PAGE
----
Budesonide is a substrate of P-gp, but not a substrate of BCRP, OATP1B1, OATP1B3, OAT1, OAT3, or OCT2. The role of P-gp on budesonide disposition is anticipated to be minimal due to CYP3A-mediated clearance.

Effects of Other Drugs on Budesonide

Ketoconazole

In an open, non-randomized, cross-over study, 6 healthy subjects were given budesonide 10 mg as a single dose (5-times the recommended dose of EOHILIA), either alone or concomitantly with the last ketoconazole dose of 3 days treatment with ketoconazole 100 mg twice daily. Co-administration of ketoconazole resulted in an eight-fold increase in AUC of budesonide, compared to budesonide alone [see Drug Interactions (7.1)].

Grapefruit Juice

In an open, randomized, cross-over study, 8 healthy subjects were given budesonide delayed-release capsules 3 mg (1.5-times the recommended dose of EOHILIA), either alone, or concomitantly with 600 mL concentrated grapefruit juice (which inhibits CYP3A4 activity predominantly in the intestinal mucosa), on the last of 4 daily administrations. Concomitant administration of grapefruit juice resulted in a 2-fold increase of the bioavailability of budesonide compared to budesonide alone [see Drug Interactions (7.1)].

Oral Contraceptives (CYP3A4 Substrates)

In a parallel study, the pharmacokinetics of budesonide were not significantly different between healthy female subjects who received oral contraceptives containing desogestrel 0.15 mg and ethinyl estradiol 30 mcg and healthy female subjects who did not receive oral contraceptives. Budesonide 4.5 mg (2.3-times the recommended dose of EOHILIA) once daily for one week did not affect the plasma concentrations of ethinyl estradiol, a CYP3A4 substrate.

Omeprazole

In a study in 11 healthy subjects, performed in a double-blind, randomized, placebo-controlled manner, the effect of 5 to 6 days treatment with omeprazole 20 mg once daily on the pharmacokinetics of budesonide administered as budesonide delayed-release capsules 9 mg (4.5-times the recommended dose of EOHILIA) as a single dose was investigated. Omeprazole 20 mg once daily did not affect the absorption or pharmacokinetics of budesonide.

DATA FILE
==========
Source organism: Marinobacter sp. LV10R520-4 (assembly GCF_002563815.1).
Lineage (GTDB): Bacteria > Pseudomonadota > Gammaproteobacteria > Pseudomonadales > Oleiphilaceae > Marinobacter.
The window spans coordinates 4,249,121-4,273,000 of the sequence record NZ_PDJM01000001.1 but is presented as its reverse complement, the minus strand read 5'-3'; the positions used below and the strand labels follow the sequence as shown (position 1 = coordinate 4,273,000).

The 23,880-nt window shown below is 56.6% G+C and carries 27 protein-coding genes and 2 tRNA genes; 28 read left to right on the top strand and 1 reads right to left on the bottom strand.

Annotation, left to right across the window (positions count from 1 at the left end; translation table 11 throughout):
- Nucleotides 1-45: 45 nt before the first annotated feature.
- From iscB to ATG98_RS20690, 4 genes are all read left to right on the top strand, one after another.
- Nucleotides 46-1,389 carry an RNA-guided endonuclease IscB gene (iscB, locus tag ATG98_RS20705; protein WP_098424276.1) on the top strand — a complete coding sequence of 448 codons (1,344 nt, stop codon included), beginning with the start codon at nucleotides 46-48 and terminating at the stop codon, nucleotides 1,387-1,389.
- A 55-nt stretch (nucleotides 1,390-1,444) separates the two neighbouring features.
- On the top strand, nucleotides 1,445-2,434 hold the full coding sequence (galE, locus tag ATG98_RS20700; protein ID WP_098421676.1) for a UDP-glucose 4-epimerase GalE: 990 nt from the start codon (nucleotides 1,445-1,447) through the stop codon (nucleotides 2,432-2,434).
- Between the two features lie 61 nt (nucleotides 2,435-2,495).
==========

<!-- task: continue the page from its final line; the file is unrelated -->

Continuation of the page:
Cimetidine

In an open, non-randomized, cross-over study, the potential effect of cimetidine on the pharmacokinetics of budesonide was studied. Six healthy subjects received cimetidine 1 gram daily (200 mg with meals and 400 mg at night) for 2 separate 3-day periods. Budesonide 4 mg (2-times the recommended dose of EOHILIA) was administered either alone or on the last day of one of the cimetidine treatment periods. Co-administration of cimetidine resulted in a 52% and 31% increase in the budesonide peak plasma concentration and the AUC of budesonide, respectively.

Effect of Budesonide on Other Drugs

Budesonide is not an inhibitor of CYP1A2, CYP2B6, CYP2C8, CYP2C9, CYP2C19 and CYP2D6 in vitro. Budesonide is not an inducer of CYP3A4, CYP1A2 or CYP2B6 at clinically relevant concentrations.

In vitro, budesonide is not a significant inhibitor of P-gp, BCRP, OATP1B1, OATP1B3, OAT1, OAT3, or OCT2 at clinically relevant concentrations.

13 NONCLINICAL TOXICOLOGY

13.1 Carcinogenesis, Mutagenesis, Impairment of Fertility

Carcinogenicity

Carcinogenicity studies with budesonide were conducted in rats and mice. In a 2-year study in Sprague-Dawley rats, budesonide caused a statistically significant increase in the incidence of gliomas in male rats at an oral dose of 50 mcg/kg/day (approximately 0.1 times the maximum recommended human dose [MRHD], based on the body surface area [BSA]). In addition, there were increased incidences of primary hepatocellular tumors in male rats at 25 mcg/kg (approximately 0.06 times the MRHD, based on BSA) and above. No tumorigenicity was seen in female rats at oral doses up to 50 mcg/kg/day (approximately 0.1 times the MRHD, based on BSA).

In an additional 2-year study in male Sprague-Dawley rats, budesonide caused no gliomas at an oral dose of 50 mcg/kg/day (approximately 0.1 times the MRHD, based on BSA); however, it caused a statistically significant increase in the incidence of hepatocellular tumors at this same oral dose of 50 mcg/kg/day. The concurrent reference corticosteroids (prednisolone and triamcinolone acetonide) showed similar findings. In a 91-week study in mice, budesonide caused no treatment-related carcinogenicity at oral doses up to 200 mcg/kg/day (approximately 0.2 times the MRHD, based on BSA).

Mutagenesis

Budesonide showed no evidence of genotoxic potential in the Ames test, the mouse lymphoma cell forward gene mutation (TK+/-) test, the human lymphocyte chromosome aberration test, the Drosophila melanogaster sex-linked recessive lethality test, the rat hepatocyte UDS test or the mouse micronucleus test.

Impairment of Fertility

In rats, budesonide had no effect on fertility at subcutaneous doses up to 80 mcg/kg/day (approximately 0.1 times the MRHD, based on BSA). However, it caused a decrease in prenatal viability and viability in pups at birth and during lactation, along with a decrease in maternal body weight gain, at subcutaneous doses of 20 mcg/kg/day (approximately 0.04 times the MRHD, based on BSA) and above. No such effects were noted at 5 mcg/kg/day (approximately 0.01 times the MRHD on a body surface area basis).

14 CLINICAL STUDIES